This article looks at why self-compassion is healthier than self-esteem. Although the two may seem similar, they are different in many ways. Over the past ten years or so, there have been literally thousands of books and articles written promoting self-esteem – how to get it, how to increase it and then how to hold onto it! Research indicates that the continual focus on self-esteem, has serious downsides. Our culture has become so competitive we need to feel special and above average to just to feel OK about ourselves
What is self-esteem?
Self-esteem refers to our sense of self-worth and how much we like ourselves. Low self-esteem is problematic and can lead to depression and lack of motivation, but trying to have higher self-esteem can also be problematic. In modern Western culture, we tend to base self-esteem on how much we stand out or are special compared to others. The danger is that attempts to raise self-esteem may result in self-absorbed behavior and constantly comparing ourselves to others. It may be dependent on our latest success or failure and we run the risk of distorting our personal shortcomings so that we can’t see ourselves clearly and accurately. In her book The Narcissism Epidemic Jean Twenge examined the narcissism levels of over 15,000 U.S. college students between 1987 and 2006. 65 percent of modern-day students scored higher in narcissism than previous generations. Not coincidentally, students’ average self-esteem levels rose by an even greater margin over the same period. https://www.theguardian.com/lifeandstyle/2016/mar/02/narcissism-epidemic-self-obsession-attention-seeking-oversharing
Why self-compassion is healthier
Self-compassion has been shown to be associated with greater emotional resilience, more accurate self-clarity, more caring relationship behaviour, as well as less narcissism and reactive anger.
Self-compassion also allows for greater self-clarity, because personal failings can be acknowledged with kindness and do not need to be hidden. (“OK I messed up there, but it doesn’t mean that I’m a total failure.”) People feel self-compassion because they are human beings, not because they are special and above average. It emphasises interconnection rather than separateness. This means that with self-compassion, you don’t have to feel better than others to feel good about yourself. It also offers more emotional stability than self-esteem because it is always there for you – when you’re on top of the world and when you fall flat on your face. It is less dependent on things like physical appearance or successful performance.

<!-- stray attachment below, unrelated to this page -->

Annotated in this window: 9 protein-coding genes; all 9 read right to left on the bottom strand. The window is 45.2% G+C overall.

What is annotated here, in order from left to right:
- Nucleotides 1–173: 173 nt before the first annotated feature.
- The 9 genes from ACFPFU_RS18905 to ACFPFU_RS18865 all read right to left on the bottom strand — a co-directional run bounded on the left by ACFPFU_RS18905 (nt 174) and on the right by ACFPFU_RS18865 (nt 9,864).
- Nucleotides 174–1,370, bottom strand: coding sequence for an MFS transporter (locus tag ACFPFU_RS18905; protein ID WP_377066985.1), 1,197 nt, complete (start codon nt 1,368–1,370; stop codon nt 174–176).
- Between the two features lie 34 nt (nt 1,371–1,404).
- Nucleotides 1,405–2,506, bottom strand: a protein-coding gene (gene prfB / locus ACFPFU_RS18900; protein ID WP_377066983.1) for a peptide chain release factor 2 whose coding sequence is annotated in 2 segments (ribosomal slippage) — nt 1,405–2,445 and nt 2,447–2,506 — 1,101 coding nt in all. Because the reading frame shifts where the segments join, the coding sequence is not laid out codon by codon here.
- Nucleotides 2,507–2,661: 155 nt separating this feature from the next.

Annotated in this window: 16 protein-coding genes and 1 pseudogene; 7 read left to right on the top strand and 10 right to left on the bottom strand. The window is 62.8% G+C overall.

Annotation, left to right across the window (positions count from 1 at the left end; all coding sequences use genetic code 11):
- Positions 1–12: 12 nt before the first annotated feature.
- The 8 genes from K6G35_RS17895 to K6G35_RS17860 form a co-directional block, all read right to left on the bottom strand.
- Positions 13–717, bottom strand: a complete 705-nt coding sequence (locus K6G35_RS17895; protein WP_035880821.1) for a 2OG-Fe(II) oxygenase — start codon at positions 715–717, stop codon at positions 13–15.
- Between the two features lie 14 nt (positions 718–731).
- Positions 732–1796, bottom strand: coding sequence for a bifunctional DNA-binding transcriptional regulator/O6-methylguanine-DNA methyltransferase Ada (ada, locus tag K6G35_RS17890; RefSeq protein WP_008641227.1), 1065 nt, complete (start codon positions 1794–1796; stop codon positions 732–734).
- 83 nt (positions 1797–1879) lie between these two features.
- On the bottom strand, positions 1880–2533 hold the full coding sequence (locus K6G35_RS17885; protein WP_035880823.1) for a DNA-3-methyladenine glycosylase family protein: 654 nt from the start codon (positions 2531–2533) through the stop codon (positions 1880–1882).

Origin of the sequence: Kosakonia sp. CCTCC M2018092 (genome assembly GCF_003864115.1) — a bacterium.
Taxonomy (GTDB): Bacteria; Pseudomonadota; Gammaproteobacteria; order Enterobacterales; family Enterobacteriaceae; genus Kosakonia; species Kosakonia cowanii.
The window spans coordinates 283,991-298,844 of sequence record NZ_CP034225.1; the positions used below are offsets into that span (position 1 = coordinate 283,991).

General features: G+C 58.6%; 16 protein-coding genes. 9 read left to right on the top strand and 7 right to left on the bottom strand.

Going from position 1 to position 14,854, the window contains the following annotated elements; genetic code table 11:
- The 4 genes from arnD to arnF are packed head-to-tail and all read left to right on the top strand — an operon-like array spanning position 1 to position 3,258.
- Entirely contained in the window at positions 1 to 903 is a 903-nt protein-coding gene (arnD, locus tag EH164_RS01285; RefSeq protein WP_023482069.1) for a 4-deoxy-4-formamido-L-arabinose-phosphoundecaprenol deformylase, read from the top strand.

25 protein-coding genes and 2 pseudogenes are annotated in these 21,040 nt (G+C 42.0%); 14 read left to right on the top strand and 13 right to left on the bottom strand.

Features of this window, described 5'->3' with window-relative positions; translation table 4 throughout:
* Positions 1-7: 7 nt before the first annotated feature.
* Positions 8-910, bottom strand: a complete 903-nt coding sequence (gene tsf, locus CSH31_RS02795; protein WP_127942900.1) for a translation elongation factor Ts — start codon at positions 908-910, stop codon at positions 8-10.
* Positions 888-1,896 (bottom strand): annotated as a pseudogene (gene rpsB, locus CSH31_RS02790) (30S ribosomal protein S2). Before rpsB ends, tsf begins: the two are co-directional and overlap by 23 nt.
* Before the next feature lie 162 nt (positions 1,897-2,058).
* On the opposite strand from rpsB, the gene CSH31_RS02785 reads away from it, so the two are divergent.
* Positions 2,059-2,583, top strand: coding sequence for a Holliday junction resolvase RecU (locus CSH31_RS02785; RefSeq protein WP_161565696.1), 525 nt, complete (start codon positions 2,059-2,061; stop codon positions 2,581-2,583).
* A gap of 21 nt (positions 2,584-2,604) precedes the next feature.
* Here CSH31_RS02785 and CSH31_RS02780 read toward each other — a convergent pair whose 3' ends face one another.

Self-esteem and parenting
It seems that we need to be careful how we praise our children – wrongfully thinking we are building up their self-esteem. Brad Bushman and Eddie Brummelman in a longitudinal study that found overpraised children showed narcissistic traits six months to a year later. Another researcher Pat MacDonald says that “[With] parents seeing their children as extensions of themselves – they want to be mates, the boundaries aren’t set – the child gets very confused: ‘You’re great, you’re terrific.’ Maybe we’re not, maybe we need to know we’re just ordinary.” She traces the new style of parenting back to new social media: “You see mums relating to the non-human other, the smartphone, not the baby. The child is not getting a sense of self.”
Narcissism and social media
“There’s a good accumulation of evidence that narcissists have more friends on Facebook,” Jean Twenge says. “We can’t make the case definitively that social media causes narcissism, although it does certainly call for a certain type of attention-seeking. If you look at Twitter, and the quest for followers, that has a narcissistic ring to it.”
https://self-compassion.org/ Kristen Neff
https://chrisgermer.com/ Chris Germer
https://www.compassionatemind.co.uk/ Paul Gilbert UK
https://chrisgermer.com/meditations/ Chris Germer
https://www.compassionatemind.co.uk/resource/audio Paul Gilbert
Need some advice and support?
If you are struggling with any of the issues raised in this article, or indeed any other emotional issues or life challenges and would like to talk things over in complete confidentiality, call Alison Winfield, Mindfully Well Counselling Cork on 087 9934541.
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